I've had three types. A fully automatic transmission with manual selection of gears (Steptronic on a BMW 2002 530i), a sequential gearbox (what you are all calling a semi-automatic) on a 2005 M3 (SMG II), and I currently have a regular 6 speed manual. I've also driven them all on track for weekends of high performance driving (where I run in the advanced group). In terms of performance the sequential gearbox rules. It's not even close. The torque-converter automatic (Steptronic) is the worst. Now there's a new game in town, double clutch gearboxes (e.g. DSG from Volkswagon, DCG on the new BMW M3). The Mitsu Lancer Evo X also has it, as do several others. The "auto" option on the new Porsche 911 is also now a double-clutch gearbox. Double clutch gearboxes perform even better than sequential: silky-smooth shifts measured in double digit ms. with zero acceleration lag. Nowadays most high-level sports-car and open-wheel racing series use sequential gearboxes or some variant of a double clutch gearbox.

So for best performance, the order is
1. double-clutch gearbox (direct-coupled)
2. sequential gearbox (direct-coupled)
3. manual gearbox (direct-coupled)
4. torque converting automatic gearbox (fluid coupled)

I drive a 6 speed manual now (MINI John Cooper Works) and my technique is just fine (i.e. I can heel-toe downshift shift all over the place), but given a choice I much prefer a sequential/double-clutch gearbox. If I don't have to push a clutch pedal, that's just fine with me because I can focus more on other techniques: braking, throttling, race-line, steering, etc.

There are a lot of "manual" snobs out there, but that's all it is. There is no technical reason to prefer a manual of a newer type direct-coupled gearbox.
 

yg17

macrumors G5
Aug 1, 2004
14,932
2,532
St. Louis, MO
I've had three types. A fully automatic transmission with manual selection of gears (Steptronic on a BMW 2002 530i), a sequential gearbox (what you are all calling a semi-automatic) on a 2005 M3 (SMG II), and I currently have a regular 6 speed manual. I've also driven them all on track for weekends of high performance driving (where I run in the advanced group). In terms of performance the sequential gearbox rules. It's not even close. The torque-converter automatic (Steptronic) is the worst. Now there's a new game in town, double clutch gearboxes (e.g. DSG from Volkswagon, DCG on the new BMW M3). The Mitsu Lancer Evo X also has it, as do several others. The "auto" option on the new Porsche 911 is also now a double-clutch gearbox. Double clutch gearboxes perform even better than sequential: silky-smooth shifts measured in double digit ms. with zero acceleration lag. Nowadays most high-level sports-car and open-wheel racing series use sequential gearboxes or some variant of a double clutch gearbox.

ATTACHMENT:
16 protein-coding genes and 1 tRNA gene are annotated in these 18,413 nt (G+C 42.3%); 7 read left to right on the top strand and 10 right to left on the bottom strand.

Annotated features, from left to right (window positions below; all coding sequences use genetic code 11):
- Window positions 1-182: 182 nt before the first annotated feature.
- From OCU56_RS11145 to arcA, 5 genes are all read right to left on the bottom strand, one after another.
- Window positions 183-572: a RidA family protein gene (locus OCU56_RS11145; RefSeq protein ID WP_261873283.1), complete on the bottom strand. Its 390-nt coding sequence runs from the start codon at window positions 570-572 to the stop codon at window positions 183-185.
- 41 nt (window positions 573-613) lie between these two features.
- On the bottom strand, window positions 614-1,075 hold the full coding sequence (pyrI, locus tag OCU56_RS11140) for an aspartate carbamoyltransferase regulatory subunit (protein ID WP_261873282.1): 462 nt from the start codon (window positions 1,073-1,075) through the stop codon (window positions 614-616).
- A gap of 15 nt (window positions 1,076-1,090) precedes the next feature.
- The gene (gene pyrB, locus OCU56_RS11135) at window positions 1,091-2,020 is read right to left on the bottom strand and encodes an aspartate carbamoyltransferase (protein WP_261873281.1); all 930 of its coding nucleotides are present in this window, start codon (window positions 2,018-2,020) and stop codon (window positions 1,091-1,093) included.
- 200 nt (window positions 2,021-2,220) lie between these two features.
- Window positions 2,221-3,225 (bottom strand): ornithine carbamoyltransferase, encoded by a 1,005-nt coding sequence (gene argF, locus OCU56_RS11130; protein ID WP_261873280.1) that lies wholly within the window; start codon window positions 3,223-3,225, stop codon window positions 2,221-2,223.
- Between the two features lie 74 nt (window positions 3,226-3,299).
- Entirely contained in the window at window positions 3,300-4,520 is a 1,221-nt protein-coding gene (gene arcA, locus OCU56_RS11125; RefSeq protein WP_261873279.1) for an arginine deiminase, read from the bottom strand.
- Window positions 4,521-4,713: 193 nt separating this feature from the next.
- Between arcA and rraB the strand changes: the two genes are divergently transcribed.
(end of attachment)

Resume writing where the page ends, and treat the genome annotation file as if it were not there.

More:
So for best performance, the order is
1. double-clutch gearbox (direct-coupled)
2. sequential gearbox (direct-coupled)
3. manual gearbox (direct-coupled)
4. torque converting automatic gearbox (fluid coupled)

I drive a 6 speed manual now (MINI John Cooper Works) and my technique is just fine (i.e. I can heel-toe downshift shift all over the place), but given a choice I much prefer a sequential/double-clutch gearbox. If I don't have to push a clutch pedal, that's just fine with me because I can focus more on other techniques: braking, throttling, race-line, steering, etc.

There are a lot of "manual" snobs out there, but that's all it is. There is no technical reason to prefer a manual of a newer type direct-coupled gearbox.
When I was buying my GTI, I test drove a DSG one, and it was by far the best automatic I've driven (and yes, I still consider a DSG an automatic. If it can shift gears for me automatically, it's an automatic) but I still don't think it has the fun factor of a real manual transmission. I have a manual GTI and love it, but if I lost one of my legs or arms and had to buy an automatic, I'd go with a DSG.
 

djellison

macrumors 68020
Feb 2, 2007
2,229
4
Pasadena CA
and had the shift lag that any automatic has.
You've not used a DSG box then :) DSG gearboxes will shift faster than you could ever do so in manual without mashing it damn hard.

I tried the exact same car - one with DSG, one manual. And I'm a petrol head, I enjoy changing gear, but I preferred the DSG massively.
 

yg17

macrumors G5
Aug 1, 2004
14,932
2,532
St. Louis, MO
You've not used a DSG box then :) DSG gearboxes will shift faster than you could ever do so in manual without mashing it damn hard.

I tried the exact same car - one with DSG, one manual. And I'm a petrol head, I enjoy changing gear, but I preferred the DSG massively.
You must not have read my post above yours ;)

I've driven a DSG and yeah, it's faster than a human in a manual. Still not as fun though IMO.
 

harperjones99

macrumors 6502
Nov 3, 2009
497
0
Gimmick...it really has no practical purpose as modern automatic transmissions are very effective. Adds unneeded complications to the transmission and costs more to fix when it breaks.
 

Sun Baked

macrumors G5
May 19, 2002
14,859
57
Gimmick...it really has no practical purpose as modern automatic transmissions are very effective. Adds unneeded complications to the transmission and costs more to fix when it breaks.
Yep, ask a few people with them how often they use it.

Likely not too often, besides boy street racers with the paddle shifter upgrades.

A manual is often much cheaper to buy. Depended on the manufacturer and the "required" options for an automatic upgrade and the semi-auto upgrade you'll probably save thousand(s). Unless you buy used and stick the previous owners with the initial pain of the upgrade.